Tory Party chairman Zahawi sacked from UK government over tax row
Nadhim Zahawi has been sacked as Tory Party chairman, after an inquiry by the prime minister's ethics adviser found he had failed to disclose that HMRC was investigating his tax affairs.
The prime minister said Sir Laurie Magnus's inquiry made clear there had been a "serious breach of the ministerial code".
Rishi Sunak asked for the probe after Zahawi admitted paying a settlement to HMRC, including a penalty.
Sir Laurie said the MP had missed many chances to be open about his tax.
In his report for Sunak, he wrote: "Mr Zahawi's conduct as a minister has fallen below the high standards that, as prime minister, you rightly expect from those who serve in your government."
Sir Laurie cited Zahawi's failures to update his register of interests until more than a year after HMRC started looking into his taxes.
When Zahawi reached a settlement with the taxman in August 2022, this too should have been declared, Sir Laurie wrote.
The BBC understands that Zahawi - who was then responsible for the UK's tax system as chancellor - paid around £5m in total, including a penalty.
Zahawi has previously insisted that he acted properly, and that his tax error was "careless and not deliberate".
But Zahawi's "omissions" of information constituted a "serious failure to meet the standards set out in the ministerial code", Sir Laurie wrote in his report.
Sir Laurie was also critical of the MP for describing news stories about his tax affairs as "smears" in July 2022 and failing to correct the record until earlier this month.
"I consider that this delay in correcting an untrue public statement is inconsistent with the requirement for openness," he said.
After receiving the findings, Sunak wrote to Zahawi to say he had decided to remove him from government.
Zahawi thanked the prime minister and said he took pride in his role in the vaccine rollout and the Queen's funeral - but did not offer an apology or mention his tax affairs.
He promised to support the prime minister "from the backbenches in the coming years".
In his letter to Zahawi, Mr Sunak said the MP for Stratford-on-Avon could be "extremely proud" of his achievements in government, including overseeing the Covid-19 vaccine rollout.
But Labour deputy leader Angela Rayner said Zahawi should have been sacked "long ago" and accused the prime minister of being "hopelessly weak".
Rayner and Labour Party chair Anneliese Dodds have now written to the prime minister asking him to "come clean" about when he was made aware of the HMRC investigation into Mr Zahawi.
Downing Street has previously insisted that Mr Sunak "was not informed of these details, informally or otherwise".
The SNP's Kirsty Blackman echoed Labour's concerns, saying the prime minister still had "questions to answer over the whole affair".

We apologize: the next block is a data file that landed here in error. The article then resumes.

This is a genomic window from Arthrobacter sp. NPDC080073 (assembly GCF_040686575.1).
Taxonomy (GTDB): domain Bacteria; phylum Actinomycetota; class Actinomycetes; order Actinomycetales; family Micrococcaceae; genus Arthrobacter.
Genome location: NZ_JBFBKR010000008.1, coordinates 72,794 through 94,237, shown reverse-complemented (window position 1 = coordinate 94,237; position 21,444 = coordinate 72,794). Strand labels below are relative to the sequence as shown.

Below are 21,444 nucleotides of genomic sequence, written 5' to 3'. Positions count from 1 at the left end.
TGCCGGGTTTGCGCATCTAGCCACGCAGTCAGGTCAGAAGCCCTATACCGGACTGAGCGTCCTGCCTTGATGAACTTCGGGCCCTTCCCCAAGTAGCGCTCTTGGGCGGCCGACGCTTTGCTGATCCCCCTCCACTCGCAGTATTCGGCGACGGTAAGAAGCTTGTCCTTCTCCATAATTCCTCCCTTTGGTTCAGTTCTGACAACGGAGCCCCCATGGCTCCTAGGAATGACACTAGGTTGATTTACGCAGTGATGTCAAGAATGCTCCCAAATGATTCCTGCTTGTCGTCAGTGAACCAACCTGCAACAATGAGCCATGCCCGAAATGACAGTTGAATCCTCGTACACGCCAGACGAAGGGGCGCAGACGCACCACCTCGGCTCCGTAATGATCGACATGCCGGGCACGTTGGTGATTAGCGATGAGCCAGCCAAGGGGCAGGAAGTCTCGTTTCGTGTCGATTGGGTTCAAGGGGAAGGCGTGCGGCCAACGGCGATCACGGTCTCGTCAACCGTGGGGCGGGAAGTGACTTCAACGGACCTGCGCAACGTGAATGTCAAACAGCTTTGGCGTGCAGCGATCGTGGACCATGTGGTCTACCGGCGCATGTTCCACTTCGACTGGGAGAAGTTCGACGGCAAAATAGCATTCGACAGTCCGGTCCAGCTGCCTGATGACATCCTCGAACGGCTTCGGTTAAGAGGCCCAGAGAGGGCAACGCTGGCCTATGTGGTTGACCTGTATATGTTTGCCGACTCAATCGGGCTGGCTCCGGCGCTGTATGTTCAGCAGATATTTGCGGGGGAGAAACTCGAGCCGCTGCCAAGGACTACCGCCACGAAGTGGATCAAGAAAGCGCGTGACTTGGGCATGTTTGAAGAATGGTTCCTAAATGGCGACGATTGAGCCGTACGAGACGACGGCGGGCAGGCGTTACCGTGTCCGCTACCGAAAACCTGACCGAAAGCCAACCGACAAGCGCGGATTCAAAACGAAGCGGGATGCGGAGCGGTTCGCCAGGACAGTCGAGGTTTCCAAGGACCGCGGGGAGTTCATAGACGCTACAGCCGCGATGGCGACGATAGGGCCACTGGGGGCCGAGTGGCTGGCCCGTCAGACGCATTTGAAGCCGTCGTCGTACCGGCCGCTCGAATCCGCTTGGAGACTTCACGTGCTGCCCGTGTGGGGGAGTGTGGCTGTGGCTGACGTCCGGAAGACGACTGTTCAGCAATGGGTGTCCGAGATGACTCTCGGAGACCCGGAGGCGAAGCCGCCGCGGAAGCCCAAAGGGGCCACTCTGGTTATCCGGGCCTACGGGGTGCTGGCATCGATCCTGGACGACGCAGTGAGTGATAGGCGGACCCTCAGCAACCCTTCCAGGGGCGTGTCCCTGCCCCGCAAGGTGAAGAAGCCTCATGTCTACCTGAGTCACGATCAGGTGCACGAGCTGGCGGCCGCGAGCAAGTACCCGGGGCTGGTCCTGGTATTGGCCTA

Meanwhile, Liberal Democrat Deputy Leader Daisy Cooper called on Mr Zahawi to go a step further and resign as an MP.
Levelling Up Secretary Michael Gove told Sunday with Laura Kuenssberg that it was important the facts were "investigated fully and properly" and the situation had required "cool forensic analysis".
Asked whether Zahawi should ever have been appointed, Gove said his "understanding" was that there was "no information that was brought to the attention of the prime minister, either Rishi or indeed Liz Truss which would have led them to believe at the time it was inappropriate to have Nadhim on the team".
During his interview, Gove also said he expected Zahawi to "reflect" on how he had told journalists looking into his tax affairs that they were attempting to smear him.
Dan Neidle, the tax lawyer who began investigating Zahawi's taxes last year, told BBC News the MP had "set lawyers on me... he tried to shut me up".
"Regardless of what happened with the tax, his behaviour... I feel, was a breach of the ministerial code," said Neidle, who is a Labour supporter but insists his investigations are non-partisan.
In his letter to Sunak, Zahawi expressed concern about the conduct of journalists in recent weeks, specifically mentioning one headline which said the "noose was tightening".
April 2021: HMRC starts having interactions with Zahawi, including a meeting with him and his advisers. Zahawi - who was vaccines minister at the time - told Sir Laurie he believed he was "merely being asked certain queries" rather than being investigated. Sir Laurie says Zahawi should have understood this was "a serious matter" and included it in his declaration of interests
15 September 2021: Zahawi is made education secretary by then-Prime Minister Boris Johnson. Sir Laurie says Zahawi again failed to declare his interest
5 July 2022: He is promoted to chancellor. He completes a declaration of interest for his new role but makes no reference to an investigation by HMRC
10 July 2022: Zahawi describes reports he is being investigated by HMRC as "smears"
15 July 2022: He receives a letter from HMRC and subsequently updates his declaration of interests to acknowledge an investigation was under way.
August 2022: Zahawi reaches an agreement with HMRC for failing to take "reasonable care". The BBC has been told the total amount paid to the taxman was in the region of about £5m
September 2022: A final settlement is agreed with HMRC but Zahawi does not update his declaration of interest form with the new information
September and October 2022: Zahawi becomes a levelling up minister under Liz Truss's short-lived premiership and Tory Party chair under Rishi Sunak. Again, Zahawi does not update his declaration of interest form
21 January 2023: Zahawi issues a statement acknowledging he reached a settlement with HMRC following an investigation
23 January 2023: The prime minister asks his ethics adviser Sir Laurie to look into the disclosures made about Zahawi's tax affairs.